I'm currently reading Eisenbud's Commutative Algebra with a View Toward Algebraic Geometry, and he defines a system of parameters in Section 10.1.

He says that, geometrically, if $x_1,\ldots,x_d$ form a system of parameters for the local ring of a point $p$ on an algebraic variety, then the values of the functions $x_i$ determine points near $p$ up to a "finite ambiguity".

The example given is that $y$ and $y-x^2$ form a system of parameters for $k[x,y]_{(x,y)}$, and he points out that only finitely many points lie in the intersections of $y-x^2=\delta$ and $y=\varepsilon$ for small $\delta$ and $\varepsilon$.

Is the "finite ambiguity" in this sense that each point near $(0,0)$ is determined by its values on these functions up to the sign of the $x$-coordinate? For example the point $(1,0)$ isn't quite defined uniquely by these values, but there are only finitely many other points which share the same values, namely just $(-1,0)$.

If that is the case, then I'm wondering if this characterisation is necessary and sufficient, but don't really know how to begin proving it. I've taken the notion of points "near" each other to mean they lie in some Zariski open neighbourhood.

Let $V$ be an affine variety, and let $R$ be the local ring of a point $p$ on $V$. Say that $\dim R=d$, and let $x_1,\ldots,x_d$ be functions on our variety. Suppose that there exists some Zariski open neighbourhood $U\subseteq V$ with $p\in U$ such that, for every point $q\in U$, we have that the set $$\{r\in U:x_i(r)=x_i(q)\text{ for }1\leq i\leq d\}$$ is finite. Then is this criteria necessary and sufficient for $x_1,\ldots,x_d$ to be a system of parameters for $R$?


It seems like there are trivial counterexamples to my criteria as written. For example, if we localise at the point $(1,1)$ instead of $(0,0)$ as in his example, then clearly no power of $(x-1,y-1)$ lies in $(y,y-x^2)$. Then $y,y-x^2$ cannot be a system of parameters for this new ring, despite satisfying my conditions.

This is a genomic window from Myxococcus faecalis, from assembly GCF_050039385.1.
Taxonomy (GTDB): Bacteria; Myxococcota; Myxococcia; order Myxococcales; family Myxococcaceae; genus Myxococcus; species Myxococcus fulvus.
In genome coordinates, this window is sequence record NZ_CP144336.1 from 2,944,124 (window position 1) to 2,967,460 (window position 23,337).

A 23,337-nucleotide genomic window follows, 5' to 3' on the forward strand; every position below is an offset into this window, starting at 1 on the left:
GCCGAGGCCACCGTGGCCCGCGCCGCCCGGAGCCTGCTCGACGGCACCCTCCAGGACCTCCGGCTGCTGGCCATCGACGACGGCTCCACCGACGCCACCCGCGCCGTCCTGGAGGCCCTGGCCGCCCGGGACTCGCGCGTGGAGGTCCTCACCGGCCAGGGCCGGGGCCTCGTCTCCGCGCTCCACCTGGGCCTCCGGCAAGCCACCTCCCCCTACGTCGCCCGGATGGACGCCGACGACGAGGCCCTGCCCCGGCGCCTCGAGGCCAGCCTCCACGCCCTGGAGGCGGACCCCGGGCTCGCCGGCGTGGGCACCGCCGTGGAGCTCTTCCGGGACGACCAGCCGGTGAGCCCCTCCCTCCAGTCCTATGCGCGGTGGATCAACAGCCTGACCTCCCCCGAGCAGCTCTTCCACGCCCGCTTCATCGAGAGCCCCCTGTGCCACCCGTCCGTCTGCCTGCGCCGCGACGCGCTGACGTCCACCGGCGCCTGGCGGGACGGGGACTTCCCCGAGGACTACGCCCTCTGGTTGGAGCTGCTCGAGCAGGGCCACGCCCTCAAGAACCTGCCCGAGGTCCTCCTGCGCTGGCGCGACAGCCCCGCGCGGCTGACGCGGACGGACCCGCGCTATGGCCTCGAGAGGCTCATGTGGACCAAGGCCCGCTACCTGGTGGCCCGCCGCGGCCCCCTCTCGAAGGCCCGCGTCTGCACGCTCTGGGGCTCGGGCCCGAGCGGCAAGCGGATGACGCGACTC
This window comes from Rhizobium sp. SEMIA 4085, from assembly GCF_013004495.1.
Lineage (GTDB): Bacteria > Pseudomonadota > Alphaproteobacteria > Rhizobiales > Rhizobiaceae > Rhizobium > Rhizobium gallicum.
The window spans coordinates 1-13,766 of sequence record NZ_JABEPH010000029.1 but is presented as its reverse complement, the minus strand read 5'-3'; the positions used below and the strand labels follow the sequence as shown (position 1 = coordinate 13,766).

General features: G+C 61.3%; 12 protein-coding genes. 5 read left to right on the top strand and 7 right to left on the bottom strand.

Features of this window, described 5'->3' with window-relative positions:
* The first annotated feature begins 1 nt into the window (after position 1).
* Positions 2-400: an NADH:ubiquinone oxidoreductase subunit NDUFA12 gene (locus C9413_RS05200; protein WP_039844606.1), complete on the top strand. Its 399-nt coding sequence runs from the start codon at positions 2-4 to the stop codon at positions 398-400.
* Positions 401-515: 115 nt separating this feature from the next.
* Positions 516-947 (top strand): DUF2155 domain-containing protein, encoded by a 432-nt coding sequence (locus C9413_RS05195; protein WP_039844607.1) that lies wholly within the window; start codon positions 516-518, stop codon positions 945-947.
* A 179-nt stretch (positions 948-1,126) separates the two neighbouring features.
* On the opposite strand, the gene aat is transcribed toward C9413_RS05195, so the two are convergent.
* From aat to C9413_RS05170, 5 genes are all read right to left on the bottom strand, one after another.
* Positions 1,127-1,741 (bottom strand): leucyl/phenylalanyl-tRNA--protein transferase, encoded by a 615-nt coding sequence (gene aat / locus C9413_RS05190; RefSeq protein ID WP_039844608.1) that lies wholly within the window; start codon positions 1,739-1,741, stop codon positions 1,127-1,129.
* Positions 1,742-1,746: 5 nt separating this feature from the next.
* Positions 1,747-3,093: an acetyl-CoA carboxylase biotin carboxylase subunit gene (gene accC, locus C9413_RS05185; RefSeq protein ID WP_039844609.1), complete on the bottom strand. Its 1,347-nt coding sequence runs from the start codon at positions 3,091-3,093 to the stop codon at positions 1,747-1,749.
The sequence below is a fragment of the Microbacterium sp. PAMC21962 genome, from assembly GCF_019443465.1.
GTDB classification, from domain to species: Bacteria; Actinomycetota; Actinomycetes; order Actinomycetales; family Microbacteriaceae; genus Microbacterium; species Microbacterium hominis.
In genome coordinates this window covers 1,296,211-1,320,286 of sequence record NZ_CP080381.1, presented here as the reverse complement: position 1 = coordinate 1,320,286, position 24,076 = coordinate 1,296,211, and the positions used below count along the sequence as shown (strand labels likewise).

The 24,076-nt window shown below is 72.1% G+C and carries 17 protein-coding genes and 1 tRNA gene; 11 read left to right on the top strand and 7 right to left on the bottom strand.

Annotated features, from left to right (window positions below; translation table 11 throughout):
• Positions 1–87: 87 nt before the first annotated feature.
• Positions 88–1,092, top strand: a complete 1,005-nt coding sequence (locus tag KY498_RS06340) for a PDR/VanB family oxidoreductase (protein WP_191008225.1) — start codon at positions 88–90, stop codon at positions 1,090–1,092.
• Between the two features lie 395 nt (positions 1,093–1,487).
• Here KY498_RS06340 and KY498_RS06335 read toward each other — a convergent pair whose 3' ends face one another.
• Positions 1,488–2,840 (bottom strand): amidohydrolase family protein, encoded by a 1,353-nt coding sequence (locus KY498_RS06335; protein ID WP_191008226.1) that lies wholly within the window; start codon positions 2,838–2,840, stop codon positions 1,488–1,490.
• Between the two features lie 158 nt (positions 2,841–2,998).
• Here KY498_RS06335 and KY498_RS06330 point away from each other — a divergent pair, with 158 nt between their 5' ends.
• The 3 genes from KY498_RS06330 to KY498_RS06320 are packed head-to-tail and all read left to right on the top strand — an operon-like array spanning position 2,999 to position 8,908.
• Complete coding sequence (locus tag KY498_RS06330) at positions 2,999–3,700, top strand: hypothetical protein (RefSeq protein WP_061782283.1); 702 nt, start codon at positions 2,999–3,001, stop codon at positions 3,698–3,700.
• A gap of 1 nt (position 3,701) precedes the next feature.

However if we specify additionally that $p$ lies in the subvariety $V(x_1,\ldots,x_d)$, then this rules out such counterexamples. This is also consistent with his example.


I've added a potential answer based on another reading of his example. If anybody has any thoughts, or thinks that the argument is faulty, then please let me know.


I now think that what he means when he says that the intersection is finite near $p$ is that on some Zariski open neighbourhood we have that $V(\mathfrak{q})$ is finite, where $\mathfrak{q}=(x_1,\ldots,x_d)$. If this is the case, then I believe the following gives an answer:

Since any affine open set is a union of open sets of the form $D(f)$, we may assume that $U$ is of this form since $p$ must belong to one of them. Furthermore, the intersection of an affine variety with $D(f)$ is also an affine variety, and so we may assume that our property holds for every point on our variety $V$.

Since $x_i(p)=0$ for all $i$, there can be only finitely many other points in $V(\mathfrak{q})$, and so $V(\mathfrak{q})$ is a finite subvariety of $V$.

He says in Section 10.1 that $x_1,\ldots,x_d$ being a system of parameters is equivalent to $R/\mathfrak{q}$ being of finite length. Since $V(\mathfrak{q})$ is finite, it has only finitely many subvarieties, and so $R/\mathfrak{q}$ must be of finite length. Then the property is sufficient.

Conversely, if there doesn't exist a neighbourhood containing $p$ where $V(\mathfrak{q})$ is finite, then we can always construct a chain of subvarieties of $V(\mathfrak{q})$ of arbitrary length, and so $R/\mathfrak{q}$ is not of finite length. Then the property is necessary.

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